Substance abuse drastically increases a drug user’s odds of contracting life-changing diseases like HIV, Hepatitis B and C, and other STDs. Once a habitual drug abuser is infected, diseases progress quickly and can lead to severe illness and death.
Drug users are not only at risk of short-term harm, but also possible long-term health consequences that can be completely life changing. Drug abuse weakens the body’s immune system and makes users more likely to engage in risky behavior, either to attain drugs or while under the influence of them.
Diseases linked to substance abuse are frequently serious and can have fatal consequences. Common diseases that may stem from drug abuse include:
Drug users contract these diseases or other infections through unsafe substance abuse practices. They are often desperate and succumb to drug cravings to satisfy uncomfortable withdrawals. The grips of addiction can be so tight that they cannot control their ability to abstain from drug abuse even if they desire to. Sadly, even if these individuals receive treatment, it is often too late to prevent them from contracting a disease.
Substance abuse is linked to risky behaviors with a high potential for disease contraction. These behaviors include:
Injection drug users (IDUs) have one of the highest risks of acquiring an infectious disease. The most common diseases attributed to injection drug use include Hepatitis B and C and HIV/AIDS.
Injection drug users have the highest rate of contracting Hepatitis C out of any risk-group. Statistically, every IDU infected with Hepatitis C will infect another 20 people. Injection drug use remains one of the biggest factors in the increasing cases of Hepatitis C.
IDUs also have high rates of Hepatitis B. In 2010, IDUs had a Hepatitis B infection rate of 20 percent. This statistic is particularly disheartening as there is a vaccine that can prevent Hepatitis B.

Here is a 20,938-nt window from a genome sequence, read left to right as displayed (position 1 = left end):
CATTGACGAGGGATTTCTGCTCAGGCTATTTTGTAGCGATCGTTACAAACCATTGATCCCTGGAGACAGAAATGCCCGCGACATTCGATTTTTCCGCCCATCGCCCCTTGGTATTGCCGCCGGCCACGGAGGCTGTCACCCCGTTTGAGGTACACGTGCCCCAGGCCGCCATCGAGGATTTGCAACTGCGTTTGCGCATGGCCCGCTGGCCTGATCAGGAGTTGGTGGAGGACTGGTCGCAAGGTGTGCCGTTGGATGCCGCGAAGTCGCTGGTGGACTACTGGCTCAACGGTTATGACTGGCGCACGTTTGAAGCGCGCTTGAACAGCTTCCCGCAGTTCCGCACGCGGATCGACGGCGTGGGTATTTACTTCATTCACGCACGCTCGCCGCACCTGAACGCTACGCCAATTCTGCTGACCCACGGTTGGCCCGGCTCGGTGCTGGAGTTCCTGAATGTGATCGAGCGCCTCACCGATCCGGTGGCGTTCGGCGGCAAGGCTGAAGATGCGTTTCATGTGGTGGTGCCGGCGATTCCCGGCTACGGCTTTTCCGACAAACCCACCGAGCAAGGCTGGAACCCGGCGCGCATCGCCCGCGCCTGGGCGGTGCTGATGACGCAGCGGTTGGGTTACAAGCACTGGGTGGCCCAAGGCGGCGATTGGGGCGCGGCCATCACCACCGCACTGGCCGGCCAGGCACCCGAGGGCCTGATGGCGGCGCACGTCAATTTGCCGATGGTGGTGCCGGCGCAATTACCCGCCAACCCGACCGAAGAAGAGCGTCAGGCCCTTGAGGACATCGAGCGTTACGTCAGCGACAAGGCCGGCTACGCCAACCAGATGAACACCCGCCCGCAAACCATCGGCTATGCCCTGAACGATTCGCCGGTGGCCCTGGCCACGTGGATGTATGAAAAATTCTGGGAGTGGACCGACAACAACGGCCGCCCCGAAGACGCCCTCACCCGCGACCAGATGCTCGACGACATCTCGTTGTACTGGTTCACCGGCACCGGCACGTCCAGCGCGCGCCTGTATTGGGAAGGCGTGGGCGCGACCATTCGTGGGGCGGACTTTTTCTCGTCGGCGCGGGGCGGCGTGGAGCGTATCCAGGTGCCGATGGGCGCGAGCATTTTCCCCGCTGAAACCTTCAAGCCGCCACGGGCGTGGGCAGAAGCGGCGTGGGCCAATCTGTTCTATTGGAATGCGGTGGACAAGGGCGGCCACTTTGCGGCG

Each year, approximately 10 percent of new HIV diagnoses are the result of injection drug use. Of the new HIV cases caused by injection drug use in 2010, about 62 percent were men and 38 percent were women. Since the beginning of the HIV/AIDS epidemic, injection drug use has been responsible for one-third of adult and adolescent AIDS cases in the country. Through 2012, 28 percent of those who died from AIDS since the beginning of the HIV/AIDS epidemic could be attributed to injection drug use. Additionally, another eight percent of those who died from AIDS since the initial outbreak can be attributed to male-to-male sexual contact with an IDU.
Non-injection drug users also face increased risks of contracting HIV, Hepatitis B and C, and other infectious diseases. While non-injection drug users may not face the added risks of blood or bodily fluid exchange as a result of needle sharing or injection practices, they are still just as likely as IDUs to engage in high-risk sexual and other behaviors with a high potential for disease exposure. According to the National Institute on Drug Abuse, some studies show that non-injection drug users contract HIV at similar rates to IDUs, showing the prevalence of sexual transmission of HIV among drug users. Non-injection drug users also face increased risk of tuberculosis and have two to six times the chance of contracting the disease as non-drug users. Furthermore, non-injection drug users are twice as likely to develop tuberculosis as IDUs.
Certain drugs are linked to higher rates of disease among drug users than others. Diseases caused by drug abuse could be a direct result of an individual’s drug use or a result of behavior that occurs under the influence of substances.
Heroin, one of the most commonly injected drugs of abuse, increases the risks of HIV, viral hepatitis and sexually transmitted diseases. Users often reuse and share needles and other drug paraphernalia to get high, exposing other users to blood or body fluids that could be infected. Heroin users are also more likely to engage in unprotected sex and sex with multiple partners, increasing their risk of contracting a sexually transmitted disease.